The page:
Alice Neel: There’s Still Another I See
11 October–12 November 2022
Victoria Miro is delighted to present There’s Still Another I See, an exhibition that focuses for the first time on pairings of Alice Neel’s paintings of the same sitter.
‘When he came in the door the fourth time he looked different… And do you know, there’s still another I see. I could paint him again.’ – Alice Neel*
Among the foremost painters of the twentieth century, Alice Neel’s reputation has only ascended further during recent years, with landmark exhibitions such as the acclaimed 2021–2022 touring survey Alice Neel: People Come First, organised by The Metropolitan Museum of Art in association with the Guggenheim Museum Bilbao and The Fine Arts Museums of San Francisco.
Throughout her life, Neel (1900–1984) developed a unique talent for identifying particular gestures and mannerisms that reveal the singular identities of her sitters. Yet, she was also acutely aware of changes within an individual in spirit and in flesh, and how these changes might reveal themselves over minutes, days or decades. The above quote, in which Neel describes her experience of painting the poet Frank O’Hara, gives a sense of what compelled her to look at and paint people more than once, and by extension to know as much as possible about the people and the world around her.
* the artist in conversation with Ted Berrigan, published in ARTnews, January 1966
Exhibition conceived by Jeremy Lewison
This exhibition, the first of its kind, focuses on pairings of paintings by Neel of the same sitter, sometimes completed only a year or two apart, sometimes decades apart. With works ranging in date from the 1930s to the 1980s, it charts physical transformations over time, changes of mood, temperature or temperament – in sitter and artist – along with developments in Neel’s art, which grew ever more penetrating and succinct. Neel said, ‘If I hadn’t been an artist, I could have been a psychiatrist.’ In presenting Neel’s paintings of the same subject, There’s Still Another I See invites consideration of her desire and motivation to look and paint again, in addition to the constancy of her vision and the unwavering visual and emotional intelligence she applied to others.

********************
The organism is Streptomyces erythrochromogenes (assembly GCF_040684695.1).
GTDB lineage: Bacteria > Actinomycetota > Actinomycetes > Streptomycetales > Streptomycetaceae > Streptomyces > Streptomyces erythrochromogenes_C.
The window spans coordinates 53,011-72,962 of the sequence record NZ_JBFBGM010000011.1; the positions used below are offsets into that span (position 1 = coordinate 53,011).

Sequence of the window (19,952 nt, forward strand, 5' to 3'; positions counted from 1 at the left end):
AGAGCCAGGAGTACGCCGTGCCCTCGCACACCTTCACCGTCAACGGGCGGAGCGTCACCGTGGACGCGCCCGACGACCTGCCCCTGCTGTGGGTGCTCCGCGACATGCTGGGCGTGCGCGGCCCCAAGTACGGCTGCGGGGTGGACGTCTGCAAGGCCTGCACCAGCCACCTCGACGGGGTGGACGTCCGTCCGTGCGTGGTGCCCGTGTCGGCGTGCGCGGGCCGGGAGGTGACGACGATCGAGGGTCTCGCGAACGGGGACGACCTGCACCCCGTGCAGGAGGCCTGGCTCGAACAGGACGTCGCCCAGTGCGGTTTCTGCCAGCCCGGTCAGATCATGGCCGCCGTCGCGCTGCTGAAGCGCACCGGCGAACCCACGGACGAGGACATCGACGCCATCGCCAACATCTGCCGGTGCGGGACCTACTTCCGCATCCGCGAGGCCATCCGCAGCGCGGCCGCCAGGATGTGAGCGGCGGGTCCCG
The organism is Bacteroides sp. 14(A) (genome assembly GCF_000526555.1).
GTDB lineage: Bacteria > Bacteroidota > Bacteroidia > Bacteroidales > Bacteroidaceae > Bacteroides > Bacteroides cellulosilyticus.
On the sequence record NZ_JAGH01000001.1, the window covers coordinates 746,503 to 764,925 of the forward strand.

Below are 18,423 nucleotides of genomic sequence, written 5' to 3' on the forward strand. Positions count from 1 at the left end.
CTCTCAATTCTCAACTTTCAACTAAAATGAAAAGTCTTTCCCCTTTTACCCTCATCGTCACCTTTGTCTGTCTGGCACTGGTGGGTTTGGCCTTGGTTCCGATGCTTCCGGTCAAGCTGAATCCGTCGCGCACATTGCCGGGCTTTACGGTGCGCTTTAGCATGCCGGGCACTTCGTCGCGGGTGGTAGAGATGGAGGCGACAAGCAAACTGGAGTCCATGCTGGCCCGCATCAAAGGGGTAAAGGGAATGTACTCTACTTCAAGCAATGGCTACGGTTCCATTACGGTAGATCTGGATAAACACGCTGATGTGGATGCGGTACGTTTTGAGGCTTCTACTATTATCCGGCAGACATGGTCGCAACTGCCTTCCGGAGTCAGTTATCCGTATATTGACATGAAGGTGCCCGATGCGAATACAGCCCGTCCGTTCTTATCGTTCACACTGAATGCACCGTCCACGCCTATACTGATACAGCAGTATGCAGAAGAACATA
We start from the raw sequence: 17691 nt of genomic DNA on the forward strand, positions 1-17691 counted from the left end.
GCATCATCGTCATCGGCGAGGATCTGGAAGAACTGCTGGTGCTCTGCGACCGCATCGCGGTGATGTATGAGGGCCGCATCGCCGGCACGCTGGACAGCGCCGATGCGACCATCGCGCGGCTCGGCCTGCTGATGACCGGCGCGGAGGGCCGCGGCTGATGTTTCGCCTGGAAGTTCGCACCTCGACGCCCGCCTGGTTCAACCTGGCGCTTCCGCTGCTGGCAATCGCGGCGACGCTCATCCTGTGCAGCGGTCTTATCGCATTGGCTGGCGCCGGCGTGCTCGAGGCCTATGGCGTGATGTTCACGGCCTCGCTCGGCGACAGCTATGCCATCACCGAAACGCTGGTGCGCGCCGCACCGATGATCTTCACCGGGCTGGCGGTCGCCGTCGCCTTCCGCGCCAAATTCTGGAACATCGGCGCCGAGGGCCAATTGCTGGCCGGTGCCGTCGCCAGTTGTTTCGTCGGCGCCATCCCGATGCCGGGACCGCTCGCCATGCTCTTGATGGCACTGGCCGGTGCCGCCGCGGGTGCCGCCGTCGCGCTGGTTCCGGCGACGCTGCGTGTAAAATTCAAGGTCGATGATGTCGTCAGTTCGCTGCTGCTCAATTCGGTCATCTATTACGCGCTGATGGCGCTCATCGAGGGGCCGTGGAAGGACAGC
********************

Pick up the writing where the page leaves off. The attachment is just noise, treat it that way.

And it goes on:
The exhibition is accompanied by a publication featuring new scholarship by art historian Minna Moore Ede that draws connections between Neel’s art and that of Old Masters such as Francisco Goya, whom Neel greatly admired, underlining the art historical grounding of her radical vision and affirming her place in the pantheon.
‘I liked to watch my mother’s face… It had dominion over me.’ — Alice Neel*
Neel completed just four paintings of her mother, Alice Concross Hartley Neel (1868–1954), two of which are on view: My Mother, 1930; and My Mother, 1952. Painted 22 years apart, they reveal a strong empathy for the changes in body and mind that accompany old age. Yet, just as striking is an unusual dynamic – that of the artist looking and, just as powerfully, being looked at by her subject. Neel said that it was through the expression of her mother’s face that she judged her own actions; as she explained to art critic Judith Higgins ‘My psychiatrist told me I got interested in painting portraits because I liked to watch my mother’s face… It had dominion over me. Since she was so unpredictable, he thought I watched her face to see whether she approved of things or not.’ *
* Hoban, Phoebe. Alice Neel: The Art of Not Sitting Pretty. New York: St Martin’s Press, 2010